Pacific Northwest | October 5, 2003Pacific Northwest MagazineOctober 5, 2003seattletimes.com home
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CONTENTS
COVER STORY
PLANT LIFE
TASTE
ON FITNESS
NORTHWEST LIVING
NOW & THEN
PREVIOUS ISSUES OF PACIFIC NW


WRITTEN BY VALERIE EASTON
PHOTOGRAPHED BY STEVE RINGMAN

Modern Convenience
In pop-ups, paths and plenty of shelves, room to move and space for art
 
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Light from the new high windows brightens the master bedroom, highlighting the Japanese shoji screens trimmed in bamboo. The Schuylers hired a Japanese carpenter to transform the screens into sliding closet doors.
When Bill and Barbara Schuyler arrived in Seattle from Louisville, Ky., they hadn't yet seen the extensive remodel on the home they'd purchased long before. They'd worked long-distance with architect Robin Abrahams, faxing lists and plans back and forth, also coordinating with an interior designer and the contractor. When the young driver of the moving van walked into the new, light-filled entry he declared, "This place is awesome."

The Schuylers figured the long process must have been a success to make such an instant impression; they, too, were well satisfied with the results.
 
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The Schuylers think of the front entry, with its new pop-up roof, books, art and generously sized doors, as an announcement of who lives in the house now. The glass door frames a view of a Japanese-style fountain and a pathway that leads to the back garden.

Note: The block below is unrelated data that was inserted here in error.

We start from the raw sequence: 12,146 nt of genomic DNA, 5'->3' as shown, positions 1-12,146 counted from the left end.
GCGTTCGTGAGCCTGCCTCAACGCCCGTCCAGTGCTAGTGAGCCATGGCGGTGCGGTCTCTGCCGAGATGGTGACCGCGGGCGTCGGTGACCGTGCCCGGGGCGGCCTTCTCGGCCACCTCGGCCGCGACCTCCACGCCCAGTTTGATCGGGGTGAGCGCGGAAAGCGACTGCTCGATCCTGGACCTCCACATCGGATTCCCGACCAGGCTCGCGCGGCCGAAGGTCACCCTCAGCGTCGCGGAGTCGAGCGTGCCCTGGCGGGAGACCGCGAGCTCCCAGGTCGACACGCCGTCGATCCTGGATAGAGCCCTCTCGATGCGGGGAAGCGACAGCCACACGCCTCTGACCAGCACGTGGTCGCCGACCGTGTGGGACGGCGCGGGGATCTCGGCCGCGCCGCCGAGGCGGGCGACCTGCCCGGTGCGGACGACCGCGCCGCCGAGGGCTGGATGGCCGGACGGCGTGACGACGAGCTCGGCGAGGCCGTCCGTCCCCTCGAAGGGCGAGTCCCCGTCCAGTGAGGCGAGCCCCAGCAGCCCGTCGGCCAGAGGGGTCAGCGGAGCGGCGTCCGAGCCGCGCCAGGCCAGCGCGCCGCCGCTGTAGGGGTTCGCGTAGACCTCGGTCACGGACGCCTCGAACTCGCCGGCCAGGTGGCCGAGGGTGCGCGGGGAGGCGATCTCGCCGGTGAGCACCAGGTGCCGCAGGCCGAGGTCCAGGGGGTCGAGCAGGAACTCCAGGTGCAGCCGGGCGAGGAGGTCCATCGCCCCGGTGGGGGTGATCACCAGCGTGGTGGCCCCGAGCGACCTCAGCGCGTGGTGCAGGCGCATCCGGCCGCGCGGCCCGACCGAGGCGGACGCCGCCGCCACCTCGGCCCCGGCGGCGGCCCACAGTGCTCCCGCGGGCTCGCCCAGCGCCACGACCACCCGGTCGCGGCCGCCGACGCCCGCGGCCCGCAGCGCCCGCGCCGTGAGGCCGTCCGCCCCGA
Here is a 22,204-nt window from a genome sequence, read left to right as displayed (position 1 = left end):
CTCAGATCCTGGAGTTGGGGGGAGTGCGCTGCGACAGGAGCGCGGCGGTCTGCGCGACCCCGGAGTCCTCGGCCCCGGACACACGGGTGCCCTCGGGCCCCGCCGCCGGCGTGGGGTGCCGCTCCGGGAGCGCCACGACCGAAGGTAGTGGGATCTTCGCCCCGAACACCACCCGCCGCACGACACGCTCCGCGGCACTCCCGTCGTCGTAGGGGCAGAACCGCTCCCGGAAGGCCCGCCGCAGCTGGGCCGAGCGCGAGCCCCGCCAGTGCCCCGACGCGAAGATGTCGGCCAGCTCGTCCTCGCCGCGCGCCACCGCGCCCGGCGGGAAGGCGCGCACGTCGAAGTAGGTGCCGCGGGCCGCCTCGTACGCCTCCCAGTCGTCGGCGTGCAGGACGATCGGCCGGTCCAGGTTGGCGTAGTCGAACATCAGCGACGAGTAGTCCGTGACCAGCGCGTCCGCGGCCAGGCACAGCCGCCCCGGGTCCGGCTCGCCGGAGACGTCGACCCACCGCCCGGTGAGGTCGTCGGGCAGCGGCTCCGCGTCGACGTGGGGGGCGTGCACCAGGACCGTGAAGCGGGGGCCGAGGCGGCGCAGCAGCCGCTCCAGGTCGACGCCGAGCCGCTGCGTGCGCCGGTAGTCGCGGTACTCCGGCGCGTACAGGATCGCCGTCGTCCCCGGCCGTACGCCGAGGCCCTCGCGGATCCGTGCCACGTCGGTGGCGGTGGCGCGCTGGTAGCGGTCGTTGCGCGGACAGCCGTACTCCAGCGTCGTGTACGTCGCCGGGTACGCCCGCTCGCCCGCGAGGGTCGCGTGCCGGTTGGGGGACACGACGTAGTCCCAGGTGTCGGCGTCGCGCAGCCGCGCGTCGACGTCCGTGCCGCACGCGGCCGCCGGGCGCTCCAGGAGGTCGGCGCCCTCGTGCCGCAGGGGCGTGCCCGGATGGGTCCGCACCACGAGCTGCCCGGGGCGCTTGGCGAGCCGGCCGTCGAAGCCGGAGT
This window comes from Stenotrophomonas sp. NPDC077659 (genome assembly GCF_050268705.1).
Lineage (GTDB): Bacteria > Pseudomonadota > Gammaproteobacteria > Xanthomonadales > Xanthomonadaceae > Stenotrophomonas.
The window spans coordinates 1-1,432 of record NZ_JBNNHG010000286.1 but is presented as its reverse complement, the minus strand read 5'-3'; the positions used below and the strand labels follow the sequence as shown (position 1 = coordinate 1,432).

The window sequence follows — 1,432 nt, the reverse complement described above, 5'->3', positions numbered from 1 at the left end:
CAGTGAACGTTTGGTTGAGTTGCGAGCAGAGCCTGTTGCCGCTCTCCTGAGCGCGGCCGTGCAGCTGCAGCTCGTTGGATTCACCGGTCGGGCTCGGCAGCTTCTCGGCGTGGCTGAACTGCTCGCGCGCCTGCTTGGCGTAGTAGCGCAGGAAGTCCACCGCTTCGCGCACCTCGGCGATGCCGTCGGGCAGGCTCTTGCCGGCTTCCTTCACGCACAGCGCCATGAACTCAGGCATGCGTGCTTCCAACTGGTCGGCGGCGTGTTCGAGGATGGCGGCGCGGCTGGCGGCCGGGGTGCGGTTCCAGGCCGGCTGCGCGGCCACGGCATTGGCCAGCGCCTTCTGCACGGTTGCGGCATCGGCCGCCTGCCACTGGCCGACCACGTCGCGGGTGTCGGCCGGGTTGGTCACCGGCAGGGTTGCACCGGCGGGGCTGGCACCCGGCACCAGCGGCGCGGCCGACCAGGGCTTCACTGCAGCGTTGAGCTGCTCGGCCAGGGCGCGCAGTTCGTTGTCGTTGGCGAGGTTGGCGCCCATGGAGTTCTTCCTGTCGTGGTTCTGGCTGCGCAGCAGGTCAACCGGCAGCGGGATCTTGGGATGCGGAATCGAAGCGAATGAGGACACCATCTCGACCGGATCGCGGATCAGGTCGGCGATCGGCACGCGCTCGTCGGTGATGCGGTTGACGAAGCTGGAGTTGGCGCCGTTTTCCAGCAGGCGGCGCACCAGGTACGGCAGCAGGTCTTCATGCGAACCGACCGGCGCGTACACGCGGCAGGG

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The low-slung rambler has been updated and made accessible with pop-up roof additions, new siding and a meandering aggregate path that leads to the new entry. Instead of a carport, the house offers new plantings and a more people-oriented face to the street.
Abrahams describes the long-distance decision-making "as taking a bit of faith on everyone's part." Her firm had never worked with a client in a remote location. And renovating the low-slung modernist house ended up being more involved than the Schuylers first envisioned. "Robin produced the drawings and we were seduced," is how Bill explains the three pop-ups to the roof, the reconfigured entrance, the newly enclosed garage with a studio space above, and the built-in shelving and display space in nearly every room.

The original, 50-year-old rambler had been remodeled several times, and the owners wanted to keep what was good about it while making the house accessible for Bill, who is in a wheelchair. The architect was also charged with finding room for the couple's many collections, and bringing light into the dark, wood-ceilinged rooms.

The Schuylers, who were retiring to Seattle to be near family, liked the leafy urban street but not the steps and carport out front. The new design puts the cars in a carport out back off the alley, and presents a far more gracious, people-oriented face to the street. Aggregate steps lead from the sidewalk to a courtyard and entry on the left; equally inviting is a paved path that meanders past Japanese maples, hellebores, daylilies and hydrangeas before looping around to the front door.

The home is now wheelchair accessible, with roomy hallways and doors 36 inches wide. There's also easy access in back, where the alley is roomy enough for a van to get in and drop people off. Wide doors at both sides of the pop-up entry make coming into the house from the back garden as pleasing as it is from the front. "There's no back-doorness about the house," explains Abrahams.